Retracing my childhood steps through Edinburgh and its environs with my two children and their Grandmother was a nostalgic journey in rediscovering our pasts. Instead of making a beeline for Edinburgh’s most popular attractions and Celtic monuments, or ticking off a list of the best places to visit in Edinburgh, our trip consisted of local favourites which my sister and I had visited annually during the 1980’s and early 90s with our Scottish relatives.
The places we visited in Edinburgh meant different things to both me and my mother; for me they were the gatekeepers of a carefree childhood and for my mother they guarded the memories of her youth as a child, a student and then a newly-wed. So here we were back in the ancient Scottish capital for five days, ready to carve out new memories for a third generation to treasure and create our own Edinburgh travel guide.
Post and photos by Philippa Langrish
Things to do in Edinburgh with kids
Visiting cities with small children can be tiring but Edinburgh offers miles and miles of open space, countryside and coastal walks, right on the city’s doorstep. Kids can play on beaches just a 40 minute drive from the city centre and all these places are accessible by public buses. So if one or two days in Edinburgh is all the kids can handle for sightseeing and museums, then heading to the beach or countryside is a great option for getting everyone outdoors in the wilds.
I am proud of my Scottish heritage and wanted to show my globetrotting children where their roots are. The best way to show them this was to climb up the top of the hills overlooking the city, forage for local raspberries, listen to local tales such as Greyfriars Bobby and Tam O’ Shanter, stroll through Morningside and read the children the [easyazon_link identifier=”1871705002″ locale=”UK” tag=”globetottingc-21″]Maisie the Cat[/easyazon_link] stories which are set in this neighbourhood, introduce them to some local flavours (although the fish and chips and ice cream went down better than the haggis!) and watch (and take part in) the iconic street theatre in the heart of Edinburgh. If you want to hear what kids think about Edinburgh, then take a look at this post.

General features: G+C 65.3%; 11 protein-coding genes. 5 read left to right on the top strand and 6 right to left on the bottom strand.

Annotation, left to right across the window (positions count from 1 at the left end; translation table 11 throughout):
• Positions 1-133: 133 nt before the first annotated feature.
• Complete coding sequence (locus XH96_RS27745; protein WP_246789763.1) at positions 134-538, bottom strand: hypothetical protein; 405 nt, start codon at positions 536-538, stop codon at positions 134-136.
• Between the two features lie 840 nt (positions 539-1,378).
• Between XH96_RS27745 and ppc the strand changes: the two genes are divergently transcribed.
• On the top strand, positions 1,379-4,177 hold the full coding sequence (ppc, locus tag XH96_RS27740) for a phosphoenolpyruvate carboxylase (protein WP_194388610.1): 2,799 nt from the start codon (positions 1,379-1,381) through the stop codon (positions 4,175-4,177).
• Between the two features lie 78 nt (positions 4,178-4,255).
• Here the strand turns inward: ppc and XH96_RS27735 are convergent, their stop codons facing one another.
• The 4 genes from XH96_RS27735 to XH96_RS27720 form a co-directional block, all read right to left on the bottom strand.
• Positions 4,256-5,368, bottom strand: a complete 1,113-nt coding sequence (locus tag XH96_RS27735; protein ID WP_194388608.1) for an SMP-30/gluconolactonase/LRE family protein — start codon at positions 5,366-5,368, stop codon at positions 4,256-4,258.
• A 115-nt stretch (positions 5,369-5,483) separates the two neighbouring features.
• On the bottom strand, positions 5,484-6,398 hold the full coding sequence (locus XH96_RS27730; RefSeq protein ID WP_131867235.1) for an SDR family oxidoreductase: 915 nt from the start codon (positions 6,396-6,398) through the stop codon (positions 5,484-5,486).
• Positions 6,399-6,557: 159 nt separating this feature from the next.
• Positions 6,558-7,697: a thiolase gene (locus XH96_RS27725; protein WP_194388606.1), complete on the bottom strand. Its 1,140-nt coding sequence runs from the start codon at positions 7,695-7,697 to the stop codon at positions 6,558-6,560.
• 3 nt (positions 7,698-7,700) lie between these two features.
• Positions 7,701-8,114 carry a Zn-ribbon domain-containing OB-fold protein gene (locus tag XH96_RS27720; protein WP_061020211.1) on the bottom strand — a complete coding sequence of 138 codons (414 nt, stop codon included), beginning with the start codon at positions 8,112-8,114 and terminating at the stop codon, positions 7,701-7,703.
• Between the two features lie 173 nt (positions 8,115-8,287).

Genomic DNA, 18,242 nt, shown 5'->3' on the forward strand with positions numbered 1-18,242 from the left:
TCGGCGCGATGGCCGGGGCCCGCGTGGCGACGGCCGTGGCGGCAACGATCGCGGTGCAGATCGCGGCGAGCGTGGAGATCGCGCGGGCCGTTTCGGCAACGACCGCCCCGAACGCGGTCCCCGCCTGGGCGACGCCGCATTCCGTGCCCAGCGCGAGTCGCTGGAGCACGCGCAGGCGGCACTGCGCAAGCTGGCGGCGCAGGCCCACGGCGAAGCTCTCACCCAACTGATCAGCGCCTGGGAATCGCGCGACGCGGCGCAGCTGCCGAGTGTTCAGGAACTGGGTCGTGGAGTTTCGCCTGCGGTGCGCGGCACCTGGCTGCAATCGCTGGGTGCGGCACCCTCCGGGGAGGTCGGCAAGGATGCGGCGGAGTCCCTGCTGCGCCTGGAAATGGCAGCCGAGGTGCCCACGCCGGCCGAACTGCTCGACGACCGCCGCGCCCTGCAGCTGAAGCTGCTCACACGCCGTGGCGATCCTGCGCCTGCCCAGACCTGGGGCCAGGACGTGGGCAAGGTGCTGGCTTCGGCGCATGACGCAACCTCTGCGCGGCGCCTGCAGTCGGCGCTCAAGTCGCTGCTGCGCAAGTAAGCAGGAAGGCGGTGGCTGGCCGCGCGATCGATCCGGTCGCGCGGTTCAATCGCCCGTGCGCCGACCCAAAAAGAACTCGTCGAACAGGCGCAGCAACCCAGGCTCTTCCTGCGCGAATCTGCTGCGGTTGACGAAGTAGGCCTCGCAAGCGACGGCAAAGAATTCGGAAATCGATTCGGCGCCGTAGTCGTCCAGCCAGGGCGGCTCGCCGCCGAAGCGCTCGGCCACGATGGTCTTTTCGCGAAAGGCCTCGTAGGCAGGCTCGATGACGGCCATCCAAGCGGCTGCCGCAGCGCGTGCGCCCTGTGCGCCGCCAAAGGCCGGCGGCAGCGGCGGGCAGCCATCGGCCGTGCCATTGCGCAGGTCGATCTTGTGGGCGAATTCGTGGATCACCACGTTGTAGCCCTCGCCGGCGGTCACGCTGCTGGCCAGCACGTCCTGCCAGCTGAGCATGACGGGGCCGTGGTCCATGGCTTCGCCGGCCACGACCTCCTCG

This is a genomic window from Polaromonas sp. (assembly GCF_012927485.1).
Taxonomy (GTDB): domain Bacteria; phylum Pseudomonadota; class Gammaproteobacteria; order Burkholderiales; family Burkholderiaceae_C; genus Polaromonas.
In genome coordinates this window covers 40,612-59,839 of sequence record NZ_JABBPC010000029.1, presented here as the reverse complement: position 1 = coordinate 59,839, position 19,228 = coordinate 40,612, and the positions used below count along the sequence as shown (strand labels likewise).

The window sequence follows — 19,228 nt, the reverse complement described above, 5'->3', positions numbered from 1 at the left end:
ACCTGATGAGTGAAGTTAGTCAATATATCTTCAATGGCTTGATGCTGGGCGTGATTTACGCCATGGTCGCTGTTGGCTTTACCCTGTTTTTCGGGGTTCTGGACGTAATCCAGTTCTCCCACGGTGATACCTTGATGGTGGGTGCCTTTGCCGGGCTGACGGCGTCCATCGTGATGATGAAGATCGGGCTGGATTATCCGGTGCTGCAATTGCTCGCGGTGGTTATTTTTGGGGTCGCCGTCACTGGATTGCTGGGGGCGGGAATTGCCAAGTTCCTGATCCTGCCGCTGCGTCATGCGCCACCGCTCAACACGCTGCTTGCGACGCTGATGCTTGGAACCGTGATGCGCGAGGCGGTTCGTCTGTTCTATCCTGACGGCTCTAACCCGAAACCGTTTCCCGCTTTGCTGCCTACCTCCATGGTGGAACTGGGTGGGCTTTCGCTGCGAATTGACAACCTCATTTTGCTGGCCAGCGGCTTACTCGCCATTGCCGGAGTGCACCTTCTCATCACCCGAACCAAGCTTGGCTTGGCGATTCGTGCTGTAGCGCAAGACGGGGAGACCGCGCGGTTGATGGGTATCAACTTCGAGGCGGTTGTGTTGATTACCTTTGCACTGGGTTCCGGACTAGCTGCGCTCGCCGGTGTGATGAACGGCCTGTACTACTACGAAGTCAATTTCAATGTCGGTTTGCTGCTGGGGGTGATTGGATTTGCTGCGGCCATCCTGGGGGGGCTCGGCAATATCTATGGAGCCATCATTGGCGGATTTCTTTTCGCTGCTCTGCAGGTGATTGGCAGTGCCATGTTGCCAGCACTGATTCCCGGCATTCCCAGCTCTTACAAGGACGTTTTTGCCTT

1 Day in Edinburgh: Blackford Pond
South Edinburgh is the gateway to the Braids, Blackford and Pentland Hills – miles and miles of rolling hills speckled with golf courses and woodland. Blackford Pond is an idyllic pond set at the foot of the Braids and perfect for a stroll and duck feeding session. There is a 30 minute hill walk from Blackford Pond up to the top of Blackford Hill which boasts spectacular views over Morningside and across to Arthurs Seat. Our children had great fun meeting all the dog walkers and picking oodles of wild raspberries (raspberry season is usually during June and July). At the top of the hill sits the Royal Observatory, which is a working observatory for professional star gazers.
2 Days in Edinburgh: The City
If you’ve got 48 hours in Edinburgh then you can see so much. After taking in the city from the top of Blackford Hill it was time for us to explore our favourite places downtown. We took the kids to the magnificent National Museum, the iconic Greyfriars Bobby statue, followed by a walk down Princess Street Gardens and finally we made our way up the Royal Mile to watch the street theatre.